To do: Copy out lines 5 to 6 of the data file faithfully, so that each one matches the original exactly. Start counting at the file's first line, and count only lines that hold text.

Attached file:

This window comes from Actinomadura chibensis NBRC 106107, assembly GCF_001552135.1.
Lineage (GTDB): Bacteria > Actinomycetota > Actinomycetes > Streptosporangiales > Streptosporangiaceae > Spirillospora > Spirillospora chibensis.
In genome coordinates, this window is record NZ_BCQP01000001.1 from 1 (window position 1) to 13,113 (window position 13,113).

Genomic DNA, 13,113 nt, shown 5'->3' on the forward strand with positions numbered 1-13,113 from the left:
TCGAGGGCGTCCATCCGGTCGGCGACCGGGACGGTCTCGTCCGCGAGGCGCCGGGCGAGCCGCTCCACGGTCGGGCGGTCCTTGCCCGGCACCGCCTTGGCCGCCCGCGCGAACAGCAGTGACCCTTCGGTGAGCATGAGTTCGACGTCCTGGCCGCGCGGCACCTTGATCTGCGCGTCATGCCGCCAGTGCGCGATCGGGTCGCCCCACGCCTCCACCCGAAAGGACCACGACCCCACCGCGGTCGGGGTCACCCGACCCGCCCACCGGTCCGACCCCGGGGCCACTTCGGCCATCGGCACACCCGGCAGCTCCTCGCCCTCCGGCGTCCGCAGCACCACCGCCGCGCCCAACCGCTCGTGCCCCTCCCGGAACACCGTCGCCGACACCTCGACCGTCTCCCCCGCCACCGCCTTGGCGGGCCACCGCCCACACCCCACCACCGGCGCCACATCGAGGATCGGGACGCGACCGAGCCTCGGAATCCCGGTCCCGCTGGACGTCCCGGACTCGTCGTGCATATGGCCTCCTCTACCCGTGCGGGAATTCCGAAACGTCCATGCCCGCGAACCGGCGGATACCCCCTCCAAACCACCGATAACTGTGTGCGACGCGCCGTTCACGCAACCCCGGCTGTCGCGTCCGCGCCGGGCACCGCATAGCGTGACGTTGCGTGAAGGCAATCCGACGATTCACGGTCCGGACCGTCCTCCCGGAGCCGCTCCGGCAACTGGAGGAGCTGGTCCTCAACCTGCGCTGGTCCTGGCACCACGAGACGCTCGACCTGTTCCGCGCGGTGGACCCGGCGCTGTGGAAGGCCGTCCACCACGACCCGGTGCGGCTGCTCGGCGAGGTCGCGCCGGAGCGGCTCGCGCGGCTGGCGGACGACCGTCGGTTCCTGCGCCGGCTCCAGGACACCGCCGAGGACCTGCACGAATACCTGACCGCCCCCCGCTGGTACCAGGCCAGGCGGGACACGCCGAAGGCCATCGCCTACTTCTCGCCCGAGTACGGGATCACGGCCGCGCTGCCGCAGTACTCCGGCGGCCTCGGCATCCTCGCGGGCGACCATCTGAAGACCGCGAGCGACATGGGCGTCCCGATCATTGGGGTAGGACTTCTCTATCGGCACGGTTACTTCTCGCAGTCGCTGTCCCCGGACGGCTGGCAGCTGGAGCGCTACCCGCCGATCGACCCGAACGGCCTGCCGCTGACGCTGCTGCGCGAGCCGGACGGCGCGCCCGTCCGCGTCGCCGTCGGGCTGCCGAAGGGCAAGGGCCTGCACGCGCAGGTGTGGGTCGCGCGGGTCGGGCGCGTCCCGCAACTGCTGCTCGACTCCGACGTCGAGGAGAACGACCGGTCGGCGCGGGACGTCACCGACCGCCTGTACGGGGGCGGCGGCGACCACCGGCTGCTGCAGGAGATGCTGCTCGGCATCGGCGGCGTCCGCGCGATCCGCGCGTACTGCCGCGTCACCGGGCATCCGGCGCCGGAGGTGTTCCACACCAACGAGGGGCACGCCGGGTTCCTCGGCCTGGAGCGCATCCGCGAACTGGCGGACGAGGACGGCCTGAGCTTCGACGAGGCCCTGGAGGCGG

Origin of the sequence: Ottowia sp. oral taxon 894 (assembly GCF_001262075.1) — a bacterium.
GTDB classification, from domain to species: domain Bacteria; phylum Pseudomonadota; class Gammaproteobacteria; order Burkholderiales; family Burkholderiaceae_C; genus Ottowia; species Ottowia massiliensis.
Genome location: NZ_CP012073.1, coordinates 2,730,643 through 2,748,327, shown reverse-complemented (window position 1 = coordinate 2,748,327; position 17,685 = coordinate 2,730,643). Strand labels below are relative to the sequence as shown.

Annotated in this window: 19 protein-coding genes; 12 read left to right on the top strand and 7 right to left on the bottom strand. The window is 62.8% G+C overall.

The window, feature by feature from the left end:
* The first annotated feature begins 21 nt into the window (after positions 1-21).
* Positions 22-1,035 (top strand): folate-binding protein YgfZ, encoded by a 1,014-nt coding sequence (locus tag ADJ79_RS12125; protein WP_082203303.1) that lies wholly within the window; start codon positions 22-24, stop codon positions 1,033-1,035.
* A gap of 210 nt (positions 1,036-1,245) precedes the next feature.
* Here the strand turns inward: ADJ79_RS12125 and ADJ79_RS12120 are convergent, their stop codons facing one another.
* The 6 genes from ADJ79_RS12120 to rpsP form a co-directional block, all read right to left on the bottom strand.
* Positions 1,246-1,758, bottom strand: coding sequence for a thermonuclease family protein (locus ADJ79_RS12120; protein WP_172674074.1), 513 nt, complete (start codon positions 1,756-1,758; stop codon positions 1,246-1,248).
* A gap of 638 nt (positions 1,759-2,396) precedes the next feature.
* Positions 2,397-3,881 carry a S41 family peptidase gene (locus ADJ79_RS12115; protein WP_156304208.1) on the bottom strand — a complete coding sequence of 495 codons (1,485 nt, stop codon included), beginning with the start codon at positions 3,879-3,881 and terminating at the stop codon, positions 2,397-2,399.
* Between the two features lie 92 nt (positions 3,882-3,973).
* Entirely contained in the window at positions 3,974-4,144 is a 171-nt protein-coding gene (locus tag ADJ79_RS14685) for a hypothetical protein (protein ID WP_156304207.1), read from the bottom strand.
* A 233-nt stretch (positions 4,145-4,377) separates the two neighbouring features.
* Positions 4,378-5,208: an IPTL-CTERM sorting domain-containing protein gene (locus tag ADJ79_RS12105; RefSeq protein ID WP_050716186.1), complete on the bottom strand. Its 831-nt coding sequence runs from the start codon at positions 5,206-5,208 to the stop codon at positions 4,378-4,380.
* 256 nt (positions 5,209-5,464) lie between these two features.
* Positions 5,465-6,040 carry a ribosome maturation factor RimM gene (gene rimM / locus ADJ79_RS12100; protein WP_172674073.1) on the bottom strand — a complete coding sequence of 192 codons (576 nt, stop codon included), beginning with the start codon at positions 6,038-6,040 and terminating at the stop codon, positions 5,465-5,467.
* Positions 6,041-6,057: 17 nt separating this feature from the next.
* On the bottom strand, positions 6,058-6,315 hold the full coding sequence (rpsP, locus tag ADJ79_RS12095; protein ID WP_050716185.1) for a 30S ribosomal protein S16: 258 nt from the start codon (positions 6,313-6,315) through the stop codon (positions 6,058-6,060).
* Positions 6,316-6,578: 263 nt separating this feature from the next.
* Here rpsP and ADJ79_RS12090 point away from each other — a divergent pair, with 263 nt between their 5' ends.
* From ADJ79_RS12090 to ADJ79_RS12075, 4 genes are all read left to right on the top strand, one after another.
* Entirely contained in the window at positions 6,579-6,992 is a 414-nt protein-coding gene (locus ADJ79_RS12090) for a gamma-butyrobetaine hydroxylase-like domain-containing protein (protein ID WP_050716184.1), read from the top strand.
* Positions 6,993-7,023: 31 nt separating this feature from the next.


TCGAGGGCGTCCATCCGGTCGGCGACCGGGACGGTCTCGTCCGCGAGGCGCCGGGCGAGCCGCTCCACGGTCGGGCGGTCCTTGCCCGGCACCGCCTTGGCCGCCCGCGCGAACAGCAGTGACCCTTCGGTGAGCATGAGTTCGACGTCCTGGCCGCGCGGCACCTTGATCTGCGCGTCATGCCGCCAGTGCGCGATCGGGTCGCCCCACGCCTCCACCCGAAAGGACCACGACCCCACCGCGGTCGGGGTCACCCGACCCGCCCACCGGTCCGACCCCGGGGCCACTTCGGCCATCGGCACACCCGGCAGCTCCTCGCCCTCCGGCGTCCGCAGCACCACCGCCGCGCCCAACCGCTCGTGCCCCTCCCGGAACACCGTCGCCGACACCTCGACCGTCTCCCCCGCCACCGCCTTGGCGGGCCACCGCCCACACCCCACCACCGGCGCCACATCGAGGATCGGGACGCGACCGAGCCTCGGAATCCCGGTCCCGCTGGACGTCCCGGACTCGTCGTGCATATGGCCTCCTCTACCCGTGCGGGAATTCCGAAACGTCCATGCCCGCGAACCGGCGGATACCCCCTCCAAACCACCGATAACTGTGTGCGACGCGCCGTTCACGCAACCCCGGCTGTCGCGTCCGCGCCGGGCACCGCATAGCGTGACGTTGCGTGAAGGCAATCCGACGATTCACGGTCCGGACCGTCCTCCCGGAGCCGCTCCGGCAACTGGAGGAGCTGGTCCTCAACCTGCGCTGGTCCTGGCACCACGAGACGCTCGACCTGTTCCGCGCGGTGGACCCGGCGCTGTGGAAGGCCGTCCACCACGACCCGGTGCGGCTGCTCGGCGAGGTCGCGCCGGAGCGGCTCGCGCGGCTGGCGGACGACCGTCGGTTCCTGCGCCGGCTCCAGGACACCGCCGAGGACCTGCACGAATACCTGACCGCCCCCCGCTGGTACCAGGCCAGGCGGGACACGCCGAAGGCCATCGCCTACTTCTCGCCCGAGTACGGGATCACGGCCGCGCTGCCGCAGTACTCCGGCGGCCTCGGCATCCTCGCGGGCGACCATCTGAAGACCGCGAGCGACATGGGCGTCCCGATCATTGGGGTAGGACTTCTCTATCGGCACGGTTACTTCTCGCAGTCGCTGTCCCCGGACGGCTGGCAGCTGGAGCGCTACCCGCCGATCGACCCGAACGGCCTGCCGCTGACGCTGCTGCGCGAGCCGGACGGCGCGCCCGTCCGCGTCGCCGTCGGGCTGCCGAAGGGCAAGGGCCTGCACGCGCAGGTGTGGGTCGCGCGGGTCGGGCGCGTCCCGCAACTGCTGCTCGACTCCGACGTCGAGGAGAACGACCGGTCGGCGCGGGACGTCACCGACCGCCTGTACGGGGGCGGCGGCGACCACCGGCTGCTGCAGGAGATGCTGCTCGGCATCGGCGGCGTCCGCGCGATCCGCGCGTACTGCCGCGTCACCGGGCATCCGGCGCCGGAGGTGTTCCACACCAACGAGGGGCACGCCGGGTTCCTCGGCCTGGAGCGCATCCGCGAACTGGCGGACGAGGACGGCCTGAGCTTCGACGAGGCCCTGGAGGCGG

Origin of the sequence: Ottowia sp. oral taxon 894 (assembly GCF_001262075.1) — a bacterium.